"But this year, it's gonna be a good one."

New York songwriter Cassandra Jenkins was one of the hits of All Points East festival, taking to the stage on Friday afternoon (August 27).

The set was drawn mainly from the acclaimed 2021 album An Overview on Phenomenal Nature.

It is a lyrical work, and she told this newspaper much of it is a direct telling of incidents from her life.

Hard Drive

I ran into Peri at Lola's place.
Her gemstone eyes caught my gaze.
She said: "Oh, dear, I can see you've had a rough few months
But this year, it's gonna be a good one.
I'll count to three and tap your shoulder.
We're gonna put your heart back together.
So all those little pieces they took from you
They're coming back now.
They'll miss 'em too.

The album's central track is Hard Drive, a collection of encounters over a rhythm recreating time skipping forward.

The song's final scene is a birthday party for singer Lola Kirke, where Cassandra's friend Peri Lyons, a professional psychic, sees she is struggling.

"At that moment she pulled me aside and she could see that I had some heartbreak," says Cassandra. "And she started to talk about a specific person in my life and say: 'I'm not going to let you have room for them anymore. We're going to put your heart back together. We're going to take all those pieces that they took. I don't want you to give them space anymore.'

"It was much more in depth than I ended up writing into the song, but then she counted to three and tapped my shoulder while she was doing it, and on three everyone in the party started clinking their glasses, not hearing us, but because they were about to do the birthday wish thing and give a toast.

"But she looked up and she said: 'Uh, see, it's working.'"

Cassandra laughs: "That's the kind of thing that you experience with Peri where you're just like: 'Okay, I believe you.'"

She says most people assume the "good year" was 2021, but sadly not.

"That was 2019, going into 2020. That was the year that was gonna be a good one. Can you believe that? So there's the irony there, of course, of how much weight do you put into the words of a psychic who corners you at a party?"

She adds: "The spirit behind it is very loving, and it's a loving thing to say to someone, even if it turns out not to be true."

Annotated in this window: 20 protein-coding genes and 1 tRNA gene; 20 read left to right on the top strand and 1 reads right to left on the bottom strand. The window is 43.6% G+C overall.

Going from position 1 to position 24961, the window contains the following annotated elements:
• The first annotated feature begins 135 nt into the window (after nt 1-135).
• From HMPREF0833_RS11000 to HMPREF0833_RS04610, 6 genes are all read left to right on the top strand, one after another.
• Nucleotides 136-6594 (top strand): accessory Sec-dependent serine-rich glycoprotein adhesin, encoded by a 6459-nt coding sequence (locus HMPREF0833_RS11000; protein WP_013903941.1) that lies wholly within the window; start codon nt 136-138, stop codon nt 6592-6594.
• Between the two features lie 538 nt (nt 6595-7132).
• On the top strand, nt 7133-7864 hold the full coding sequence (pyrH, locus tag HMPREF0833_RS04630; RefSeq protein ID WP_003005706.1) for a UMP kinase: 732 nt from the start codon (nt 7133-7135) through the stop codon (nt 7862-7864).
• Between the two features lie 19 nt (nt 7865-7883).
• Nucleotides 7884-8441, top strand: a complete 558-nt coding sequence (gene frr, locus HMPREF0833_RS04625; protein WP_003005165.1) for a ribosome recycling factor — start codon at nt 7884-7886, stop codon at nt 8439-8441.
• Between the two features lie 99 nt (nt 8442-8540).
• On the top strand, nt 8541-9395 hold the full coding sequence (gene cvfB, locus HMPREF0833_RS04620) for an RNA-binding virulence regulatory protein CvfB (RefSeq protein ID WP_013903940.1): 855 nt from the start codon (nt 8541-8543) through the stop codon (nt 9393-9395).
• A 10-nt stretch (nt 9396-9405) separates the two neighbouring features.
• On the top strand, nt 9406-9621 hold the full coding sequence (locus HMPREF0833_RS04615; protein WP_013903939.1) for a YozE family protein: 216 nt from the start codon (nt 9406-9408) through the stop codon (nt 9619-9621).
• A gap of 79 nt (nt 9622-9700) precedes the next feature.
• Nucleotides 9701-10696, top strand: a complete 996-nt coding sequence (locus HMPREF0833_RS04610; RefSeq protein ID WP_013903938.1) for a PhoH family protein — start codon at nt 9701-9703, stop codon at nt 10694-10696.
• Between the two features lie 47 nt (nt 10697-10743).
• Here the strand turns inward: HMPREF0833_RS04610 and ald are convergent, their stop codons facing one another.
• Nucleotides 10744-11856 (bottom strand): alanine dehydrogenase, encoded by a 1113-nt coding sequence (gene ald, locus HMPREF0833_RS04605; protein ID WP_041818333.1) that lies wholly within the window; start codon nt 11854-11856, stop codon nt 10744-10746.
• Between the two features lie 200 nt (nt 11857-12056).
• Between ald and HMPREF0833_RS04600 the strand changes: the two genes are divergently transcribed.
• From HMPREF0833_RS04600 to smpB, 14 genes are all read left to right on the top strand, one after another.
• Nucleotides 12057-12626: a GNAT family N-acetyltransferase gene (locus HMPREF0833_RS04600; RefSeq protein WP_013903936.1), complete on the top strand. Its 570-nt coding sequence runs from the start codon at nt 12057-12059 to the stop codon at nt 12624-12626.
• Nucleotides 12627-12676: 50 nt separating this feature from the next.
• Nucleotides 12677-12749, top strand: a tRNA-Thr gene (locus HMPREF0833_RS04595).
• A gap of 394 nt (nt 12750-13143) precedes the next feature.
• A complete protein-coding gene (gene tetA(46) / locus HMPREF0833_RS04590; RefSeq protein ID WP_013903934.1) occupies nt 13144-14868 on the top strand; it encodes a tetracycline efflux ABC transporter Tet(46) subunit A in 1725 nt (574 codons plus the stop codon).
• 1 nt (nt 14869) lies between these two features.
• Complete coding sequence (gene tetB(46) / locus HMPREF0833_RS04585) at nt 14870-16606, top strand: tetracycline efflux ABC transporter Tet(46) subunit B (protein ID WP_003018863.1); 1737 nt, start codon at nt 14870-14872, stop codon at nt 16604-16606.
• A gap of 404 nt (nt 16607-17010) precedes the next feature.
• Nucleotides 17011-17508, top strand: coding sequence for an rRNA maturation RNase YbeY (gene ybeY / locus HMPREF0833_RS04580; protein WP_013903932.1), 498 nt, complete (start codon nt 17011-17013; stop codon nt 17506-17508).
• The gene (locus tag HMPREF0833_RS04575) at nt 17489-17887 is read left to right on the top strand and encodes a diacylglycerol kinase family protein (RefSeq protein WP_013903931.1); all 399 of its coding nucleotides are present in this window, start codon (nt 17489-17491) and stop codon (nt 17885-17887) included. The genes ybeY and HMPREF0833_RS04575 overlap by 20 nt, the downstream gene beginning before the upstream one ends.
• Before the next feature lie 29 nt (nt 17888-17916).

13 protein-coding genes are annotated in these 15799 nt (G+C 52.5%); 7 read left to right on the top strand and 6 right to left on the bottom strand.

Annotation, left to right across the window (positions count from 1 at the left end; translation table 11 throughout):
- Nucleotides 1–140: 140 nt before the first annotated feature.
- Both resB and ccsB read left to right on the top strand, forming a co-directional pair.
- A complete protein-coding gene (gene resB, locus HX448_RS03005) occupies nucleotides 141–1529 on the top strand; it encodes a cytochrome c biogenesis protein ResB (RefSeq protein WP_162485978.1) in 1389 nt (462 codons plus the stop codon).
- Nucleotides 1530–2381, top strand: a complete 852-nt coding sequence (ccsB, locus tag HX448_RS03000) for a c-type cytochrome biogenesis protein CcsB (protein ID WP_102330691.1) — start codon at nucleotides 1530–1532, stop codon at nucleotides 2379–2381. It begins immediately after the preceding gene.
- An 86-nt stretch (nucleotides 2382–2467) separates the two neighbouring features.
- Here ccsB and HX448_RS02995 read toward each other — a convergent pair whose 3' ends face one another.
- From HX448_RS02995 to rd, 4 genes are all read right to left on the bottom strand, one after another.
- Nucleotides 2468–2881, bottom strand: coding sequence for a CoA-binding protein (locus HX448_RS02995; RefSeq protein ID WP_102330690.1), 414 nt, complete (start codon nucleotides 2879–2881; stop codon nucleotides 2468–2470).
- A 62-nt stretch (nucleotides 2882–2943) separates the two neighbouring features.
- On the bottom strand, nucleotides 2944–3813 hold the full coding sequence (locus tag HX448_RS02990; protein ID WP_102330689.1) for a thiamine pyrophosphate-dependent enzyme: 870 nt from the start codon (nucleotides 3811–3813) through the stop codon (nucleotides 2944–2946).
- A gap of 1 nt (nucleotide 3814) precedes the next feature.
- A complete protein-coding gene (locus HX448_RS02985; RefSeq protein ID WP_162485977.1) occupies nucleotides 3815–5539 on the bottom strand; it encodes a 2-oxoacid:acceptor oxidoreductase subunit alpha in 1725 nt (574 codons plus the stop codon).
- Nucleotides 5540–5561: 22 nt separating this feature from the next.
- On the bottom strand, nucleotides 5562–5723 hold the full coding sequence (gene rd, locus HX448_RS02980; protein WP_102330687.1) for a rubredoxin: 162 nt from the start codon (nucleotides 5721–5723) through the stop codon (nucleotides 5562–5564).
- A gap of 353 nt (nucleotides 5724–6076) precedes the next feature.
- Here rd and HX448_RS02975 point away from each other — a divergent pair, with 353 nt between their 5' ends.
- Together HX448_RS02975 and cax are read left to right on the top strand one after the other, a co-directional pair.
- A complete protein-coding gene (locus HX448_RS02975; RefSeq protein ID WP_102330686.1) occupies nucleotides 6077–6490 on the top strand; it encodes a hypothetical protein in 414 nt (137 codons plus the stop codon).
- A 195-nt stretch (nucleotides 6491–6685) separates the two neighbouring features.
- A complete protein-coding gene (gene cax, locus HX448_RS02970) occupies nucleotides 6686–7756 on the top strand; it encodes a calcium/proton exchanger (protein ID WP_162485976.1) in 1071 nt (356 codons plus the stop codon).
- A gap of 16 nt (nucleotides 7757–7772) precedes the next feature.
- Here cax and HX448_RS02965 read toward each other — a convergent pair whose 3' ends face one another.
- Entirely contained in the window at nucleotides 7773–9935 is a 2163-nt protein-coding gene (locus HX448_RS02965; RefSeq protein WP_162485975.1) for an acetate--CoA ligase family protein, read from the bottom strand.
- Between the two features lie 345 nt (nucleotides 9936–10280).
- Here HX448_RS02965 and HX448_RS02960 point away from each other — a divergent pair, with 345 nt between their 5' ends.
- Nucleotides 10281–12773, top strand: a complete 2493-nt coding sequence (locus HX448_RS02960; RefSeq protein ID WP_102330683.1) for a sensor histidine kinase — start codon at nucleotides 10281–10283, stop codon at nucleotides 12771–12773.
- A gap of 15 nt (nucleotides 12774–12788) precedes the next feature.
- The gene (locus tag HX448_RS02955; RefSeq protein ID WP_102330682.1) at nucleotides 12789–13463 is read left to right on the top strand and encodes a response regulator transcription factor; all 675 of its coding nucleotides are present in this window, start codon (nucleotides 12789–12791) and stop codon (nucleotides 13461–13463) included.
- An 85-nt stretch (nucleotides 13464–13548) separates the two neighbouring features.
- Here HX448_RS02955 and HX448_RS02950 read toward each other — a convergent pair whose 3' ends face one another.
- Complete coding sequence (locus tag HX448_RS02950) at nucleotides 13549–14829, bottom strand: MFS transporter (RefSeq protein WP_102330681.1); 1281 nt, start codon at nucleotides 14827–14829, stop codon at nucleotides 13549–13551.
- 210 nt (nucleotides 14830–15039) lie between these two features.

I'm a three-legged dog
Workin' with what I got
And part of me will always be
Looking for what I lost.
There's a fly around my head
Waiting for the day I drop dead.
My DNA looks pretty strange
Can you see it on my breath?

The album's opening track is inspired by the Buddhist teachings Cassandra follows.

"All of the lyrics from that song, I'm basically just ripping off a bunch of dharma talks that I listen to – a lot of them in person at silent retreats. It's very much my little dharma song," she says.

"And I think one of the beauties of the dharma is that you're repeating age-old ideas and saying them in different ways."

She continues: "With the three-legged dog analogy I was thinking a lot about how trauma works and processing that, and feeling like trauma almost feels like losing a limb and having to balance yourself without that limb."

Cassandra has a mutation in the MLH1 gene – something associated with increased susceptibility to certain types of cancer.

"When I found that out, it also felt like I was missing a limb or something, and like I was handicapped from the start," she says.

"And I was feeling sorry for myself, I think, at the time, but I've continued to process that, as well through songwriting, and I'm not really feeling that way any more."

One way of approaching it can be found in the lyrics to a demo version of the song, which is available on (An Overview on) An Overview on Phenomenal Nature.

Call me Michelangelo
I'm a Teenage Mutant Ninja Turtle.
My DNA looks pretty strange.
Must be something in the water.

"I threw in that Teenage Mutant Ninja Turtle line because I was feeling like: well, I literally have a mutation in my genes so maybe it's my part of my superpower, you know? They're really my mascot."

New Bikini

My mom asked if I was okay.
I said: "Nothing to do about DNA."
She worriеd at me
And went out and bought me a nеw bikini.

The gene mutation is hereditary and Cassandra's mother has, with "strength and humour", survived cancer seven times - five different types. At 74 she is still teaching.

"So that line in New Bikini was at a time when I had just received this diagnosis, and I was also simultaneously sort of falling in love with someone," says Cassandra.

“She was like ‘well, you should take care of your health' and I was like 'well, I should also live my life because who knows how long I'll have my health'.

"It was one of those really tough conversations where we argued about whether or not I should be living my life. And then finally she heard me and was like: ‘Oh yeah, you should do that.’

“The guy’s gone, but that’s not the point.”

An Overview on Phenomenal Nature is out now, as is the single Pygmalion. Cassandra Jenkins performs at End of the Road festival in Dorset on September 4.